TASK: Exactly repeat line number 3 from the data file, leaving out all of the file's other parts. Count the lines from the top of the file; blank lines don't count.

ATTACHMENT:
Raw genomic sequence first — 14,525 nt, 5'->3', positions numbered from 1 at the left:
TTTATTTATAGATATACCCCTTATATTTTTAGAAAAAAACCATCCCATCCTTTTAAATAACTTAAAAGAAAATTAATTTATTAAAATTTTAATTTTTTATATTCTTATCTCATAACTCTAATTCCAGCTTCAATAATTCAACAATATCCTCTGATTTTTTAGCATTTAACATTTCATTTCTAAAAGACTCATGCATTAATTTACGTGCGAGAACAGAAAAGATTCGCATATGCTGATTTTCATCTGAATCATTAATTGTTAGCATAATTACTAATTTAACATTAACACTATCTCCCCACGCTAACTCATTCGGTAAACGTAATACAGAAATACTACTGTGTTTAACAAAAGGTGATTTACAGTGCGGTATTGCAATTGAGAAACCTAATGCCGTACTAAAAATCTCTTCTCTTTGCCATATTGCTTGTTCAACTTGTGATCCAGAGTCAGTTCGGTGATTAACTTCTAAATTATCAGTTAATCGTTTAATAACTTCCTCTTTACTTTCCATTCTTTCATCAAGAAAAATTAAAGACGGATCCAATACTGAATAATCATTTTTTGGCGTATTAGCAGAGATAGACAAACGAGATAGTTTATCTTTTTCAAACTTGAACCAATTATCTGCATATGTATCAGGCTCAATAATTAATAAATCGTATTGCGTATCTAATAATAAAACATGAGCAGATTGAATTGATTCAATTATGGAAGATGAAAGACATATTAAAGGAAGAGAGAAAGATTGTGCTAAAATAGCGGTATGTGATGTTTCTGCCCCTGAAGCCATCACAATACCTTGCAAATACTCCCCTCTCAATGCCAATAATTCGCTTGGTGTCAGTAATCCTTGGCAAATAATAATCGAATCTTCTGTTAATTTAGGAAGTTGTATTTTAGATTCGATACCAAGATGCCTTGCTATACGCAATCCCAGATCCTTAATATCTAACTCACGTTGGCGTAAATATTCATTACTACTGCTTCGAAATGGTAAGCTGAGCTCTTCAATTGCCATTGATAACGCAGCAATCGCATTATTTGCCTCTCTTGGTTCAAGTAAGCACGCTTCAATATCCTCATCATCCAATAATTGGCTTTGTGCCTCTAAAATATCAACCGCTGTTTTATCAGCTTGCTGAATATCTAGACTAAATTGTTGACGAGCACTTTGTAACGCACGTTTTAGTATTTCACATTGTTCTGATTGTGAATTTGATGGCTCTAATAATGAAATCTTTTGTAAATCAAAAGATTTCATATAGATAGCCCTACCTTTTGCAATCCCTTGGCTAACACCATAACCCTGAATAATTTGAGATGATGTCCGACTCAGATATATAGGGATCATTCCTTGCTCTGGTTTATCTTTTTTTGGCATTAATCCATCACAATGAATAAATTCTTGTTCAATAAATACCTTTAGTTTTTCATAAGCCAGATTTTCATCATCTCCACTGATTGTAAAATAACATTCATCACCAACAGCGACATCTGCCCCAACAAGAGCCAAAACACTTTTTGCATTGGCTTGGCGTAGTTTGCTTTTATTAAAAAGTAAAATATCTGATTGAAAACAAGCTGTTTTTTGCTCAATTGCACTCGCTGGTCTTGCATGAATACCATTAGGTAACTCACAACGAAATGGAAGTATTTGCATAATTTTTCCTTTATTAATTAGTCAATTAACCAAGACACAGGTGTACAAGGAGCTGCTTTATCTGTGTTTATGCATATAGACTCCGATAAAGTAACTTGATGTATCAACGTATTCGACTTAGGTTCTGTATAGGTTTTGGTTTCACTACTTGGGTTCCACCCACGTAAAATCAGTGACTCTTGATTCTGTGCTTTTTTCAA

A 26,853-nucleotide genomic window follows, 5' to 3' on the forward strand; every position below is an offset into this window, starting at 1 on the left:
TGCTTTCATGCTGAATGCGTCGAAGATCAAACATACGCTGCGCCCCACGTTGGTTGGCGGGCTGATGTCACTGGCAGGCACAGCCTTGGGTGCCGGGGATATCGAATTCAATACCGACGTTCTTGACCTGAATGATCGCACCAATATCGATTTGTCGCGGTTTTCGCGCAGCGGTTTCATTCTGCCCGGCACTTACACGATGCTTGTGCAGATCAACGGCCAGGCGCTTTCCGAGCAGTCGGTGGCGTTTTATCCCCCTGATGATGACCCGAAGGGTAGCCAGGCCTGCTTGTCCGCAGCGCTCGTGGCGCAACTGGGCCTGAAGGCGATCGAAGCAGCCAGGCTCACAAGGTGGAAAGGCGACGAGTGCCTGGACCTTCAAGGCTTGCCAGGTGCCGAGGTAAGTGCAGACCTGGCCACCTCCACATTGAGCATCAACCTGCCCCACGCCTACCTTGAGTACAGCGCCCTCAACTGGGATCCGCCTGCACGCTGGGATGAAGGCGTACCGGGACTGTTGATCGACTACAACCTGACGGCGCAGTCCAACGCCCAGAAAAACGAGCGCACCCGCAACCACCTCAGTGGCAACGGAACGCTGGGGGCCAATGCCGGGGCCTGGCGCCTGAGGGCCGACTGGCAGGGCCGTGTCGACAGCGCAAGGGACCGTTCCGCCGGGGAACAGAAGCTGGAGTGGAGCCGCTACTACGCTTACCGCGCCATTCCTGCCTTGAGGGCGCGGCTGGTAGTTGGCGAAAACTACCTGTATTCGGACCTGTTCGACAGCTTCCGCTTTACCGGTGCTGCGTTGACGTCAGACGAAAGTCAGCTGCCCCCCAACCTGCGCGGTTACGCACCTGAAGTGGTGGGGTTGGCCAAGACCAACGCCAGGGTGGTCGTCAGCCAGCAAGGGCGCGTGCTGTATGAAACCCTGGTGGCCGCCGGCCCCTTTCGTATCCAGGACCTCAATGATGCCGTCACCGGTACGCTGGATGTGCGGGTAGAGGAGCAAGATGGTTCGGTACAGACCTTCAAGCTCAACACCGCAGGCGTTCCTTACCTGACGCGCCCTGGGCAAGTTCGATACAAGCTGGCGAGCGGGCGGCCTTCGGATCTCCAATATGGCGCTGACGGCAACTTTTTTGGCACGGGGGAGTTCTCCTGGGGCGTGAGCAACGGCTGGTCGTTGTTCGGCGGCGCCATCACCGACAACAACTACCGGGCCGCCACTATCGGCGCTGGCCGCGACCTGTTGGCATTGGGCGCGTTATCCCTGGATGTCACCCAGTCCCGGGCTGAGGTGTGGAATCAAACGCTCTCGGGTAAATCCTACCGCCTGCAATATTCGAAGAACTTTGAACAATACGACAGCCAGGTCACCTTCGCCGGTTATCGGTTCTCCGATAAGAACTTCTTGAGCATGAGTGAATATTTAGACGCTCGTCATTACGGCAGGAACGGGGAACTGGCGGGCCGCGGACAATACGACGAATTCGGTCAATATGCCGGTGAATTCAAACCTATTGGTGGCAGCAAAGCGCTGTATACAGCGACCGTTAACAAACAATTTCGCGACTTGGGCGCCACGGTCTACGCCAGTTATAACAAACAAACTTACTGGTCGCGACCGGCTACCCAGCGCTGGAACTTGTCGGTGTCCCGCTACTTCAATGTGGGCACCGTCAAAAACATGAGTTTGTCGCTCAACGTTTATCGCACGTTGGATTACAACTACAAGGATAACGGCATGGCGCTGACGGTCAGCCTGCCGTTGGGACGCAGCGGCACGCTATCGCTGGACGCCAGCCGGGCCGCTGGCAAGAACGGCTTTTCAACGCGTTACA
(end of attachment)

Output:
A 26,853-nucleotide genomic window follows, 5' to 3' on the forward strand; every position below is an offset into this window, starting at 1 on the left: